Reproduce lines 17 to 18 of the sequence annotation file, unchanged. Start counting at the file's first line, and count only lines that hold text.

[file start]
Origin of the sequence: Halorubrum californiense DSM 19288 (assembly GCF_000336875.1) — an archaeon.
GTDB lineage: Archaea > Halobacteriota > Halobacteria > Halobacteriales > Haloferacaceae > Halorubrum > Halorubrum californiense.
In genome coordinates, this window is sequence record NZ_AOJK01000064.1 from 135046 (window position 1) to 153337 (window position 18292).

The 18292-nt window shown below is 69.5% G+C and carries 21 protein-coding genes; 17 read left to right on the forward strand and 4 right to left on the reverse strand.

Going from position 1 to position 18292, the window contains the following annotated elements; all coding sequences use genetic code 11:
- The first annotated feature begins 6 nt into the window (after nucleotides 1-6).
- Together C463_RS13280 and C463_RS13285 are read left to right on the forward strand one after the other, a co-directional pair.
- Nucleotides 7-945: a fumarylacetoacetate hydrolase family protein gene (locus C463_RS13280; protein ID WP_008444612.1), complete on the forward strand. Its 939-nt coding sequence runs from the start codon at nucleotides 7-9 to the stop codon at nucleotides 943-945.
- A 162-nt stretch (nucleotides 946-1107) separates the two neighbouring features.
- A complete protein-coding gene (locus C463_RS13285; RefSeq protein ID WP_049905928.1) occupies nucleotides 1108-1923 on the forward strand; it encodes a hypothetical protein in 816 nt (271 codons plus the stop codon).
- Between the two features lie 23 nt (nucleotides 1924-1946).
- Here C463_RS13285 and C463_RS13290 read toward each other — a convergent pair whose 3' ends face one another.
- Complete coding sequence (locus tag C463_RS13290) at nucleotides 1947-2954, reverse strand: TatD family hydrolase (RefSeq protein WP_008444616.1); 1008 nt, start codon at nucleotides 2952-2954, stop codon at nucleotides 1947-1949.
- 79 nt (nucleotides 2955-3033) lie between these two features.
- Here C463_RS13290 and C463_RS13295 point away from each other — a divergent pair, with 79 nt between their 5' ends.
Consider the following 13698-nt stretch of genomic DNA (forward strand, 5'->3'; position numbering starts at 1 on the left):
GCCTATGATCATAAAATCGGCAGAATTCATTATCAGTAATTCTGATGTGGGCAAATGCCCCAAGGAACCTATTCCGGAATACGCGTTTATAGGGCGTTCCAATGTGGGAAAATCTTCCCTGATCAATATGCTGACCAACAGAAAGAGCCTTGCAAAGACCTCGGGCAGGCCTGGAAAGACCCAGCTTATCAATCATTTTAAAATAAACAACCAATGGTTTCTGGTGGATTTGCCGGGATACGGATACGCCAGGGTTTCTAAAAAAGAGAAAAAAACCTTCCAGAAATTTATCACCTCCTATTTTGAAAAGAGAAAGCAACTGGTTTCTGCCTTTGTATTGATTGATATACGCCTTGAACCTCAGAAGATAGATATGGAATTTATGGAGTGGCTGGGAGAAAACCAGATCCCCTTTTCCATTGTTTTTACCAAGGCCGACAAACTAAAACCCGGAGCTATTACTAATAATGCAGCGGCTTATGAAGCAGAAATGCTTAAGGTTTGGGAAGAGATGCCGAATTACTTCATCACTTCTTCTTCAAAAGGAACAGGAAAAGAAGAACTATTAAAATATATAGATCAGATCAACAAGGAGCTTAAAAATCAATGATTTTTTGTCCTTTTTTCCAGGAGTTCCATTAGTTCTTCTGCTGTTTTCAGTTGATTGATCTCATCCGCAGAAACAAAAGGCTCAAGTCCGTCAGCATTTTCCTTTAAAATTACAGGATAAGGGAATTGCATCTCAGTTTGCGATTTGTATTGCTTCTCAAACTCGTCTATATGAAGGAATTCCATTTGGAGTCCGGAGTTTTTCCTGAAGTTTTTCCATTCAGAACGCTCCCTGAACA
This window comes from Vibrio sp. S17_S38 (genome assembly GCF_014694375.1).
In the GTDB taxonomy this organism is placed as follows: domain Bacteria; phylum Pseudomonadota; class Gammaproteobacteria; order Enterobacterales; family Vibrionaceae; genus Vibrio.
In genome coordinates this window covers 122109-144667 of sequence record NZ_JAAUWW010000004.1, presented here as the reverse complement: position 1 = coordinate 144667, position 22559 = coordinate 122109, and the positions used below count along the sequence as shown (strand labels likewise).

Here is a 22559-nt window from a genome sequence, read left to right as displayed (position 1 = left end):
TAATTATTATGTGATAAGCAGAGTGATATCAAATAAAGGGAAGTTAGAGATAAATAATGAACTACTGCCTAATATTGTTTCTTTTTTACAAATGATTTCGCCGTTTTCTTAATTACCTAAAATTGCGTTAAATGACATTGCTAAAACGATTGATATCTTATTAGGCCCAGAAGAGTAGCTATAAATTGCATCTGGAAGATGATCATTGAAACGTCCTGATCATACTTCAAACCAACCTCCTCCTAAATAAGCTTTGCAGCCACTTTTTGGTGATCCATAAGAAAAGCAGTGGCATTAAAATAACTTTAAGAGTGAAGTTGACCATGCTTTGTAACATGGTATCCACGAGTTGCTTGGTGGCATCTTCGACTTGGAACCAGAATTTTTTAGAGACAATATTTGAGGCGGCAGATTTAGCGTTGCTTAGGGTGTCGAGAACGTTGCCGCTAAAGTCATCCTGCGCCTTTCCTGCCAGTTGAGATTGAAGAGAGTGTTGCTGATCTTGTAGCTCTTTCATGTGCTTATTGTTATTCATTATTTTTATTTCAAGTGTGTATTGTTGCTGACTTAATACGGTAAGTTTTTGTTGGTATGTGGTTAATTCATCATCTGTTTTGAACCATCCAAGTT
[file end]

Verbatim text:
GCCTATGATCATAAAATCGGCAGAATTCATTATCAGTAATTCTGATGTGGGCAAATGCCCCAAGGAACCTATTCCGGAATACGCGTTTATAGGGCGTTCCAATGTGGGAAAATCTTCCCTGATCAATATGCTGACCAACAGAAAGAGCCTTGCAAAGACCTCGGGCAGGCCTGGAAAGACCCAGCTTATCAATCATTTTAAAATAAACAACCAATGGTTTCTGGTGGATTTGCCGGGATACGGATACGCCAGGGTTTCTAAAAAAGAGAAAAAAACCTTCCAGAAATTTATCACCTCCTATTTTGAAAAGAGAAAGCAACTGGTTTCTGCCTTTGTATTGATTGATATACGCCTTGAACCTCAGAAGATAGATATGGAATTTATGGAGTGGCTGGGAGAAAACCAGATCCCCTTTTCCATTGTTTTTACCAAGGCCGACAAACTAAAACCCGGAGCTATTACTAATAATGCAGCGGCTTATGAAGCAGAAATGCTTAAGGTTTGGGAAGAGATGCCGAATTACTTCATCACTTCTTCTTCAAAAGGAACAGGAAAAGAAGAACTATTAAAATATATAGATCAGATCAACAAGGAGCTTAAAAATCAATGATTTTTTGTCCTTTTTTCCAGGAGTTCCATTAGTTCTTCTGCTGTTTTCAGTTGATTGATCTCATCCGCAGAAACAAAAGGCTCAAGTCCGTCAGCATTTTCCTTTAAAATTACAGGATAAGGGAATTGCATCTCAGTTTGCGATTTGTATTGCTTCTCAAACTCGTCTATATGAAGGAATTCCATTTGGAGTCCGGAGTTTTTCCTGAAGTTTTTCCATTCAGAACGCTCCCTGAACA
This window comes from Vibrio sp. S17_S38 (genome assembly GCF_014694375.1).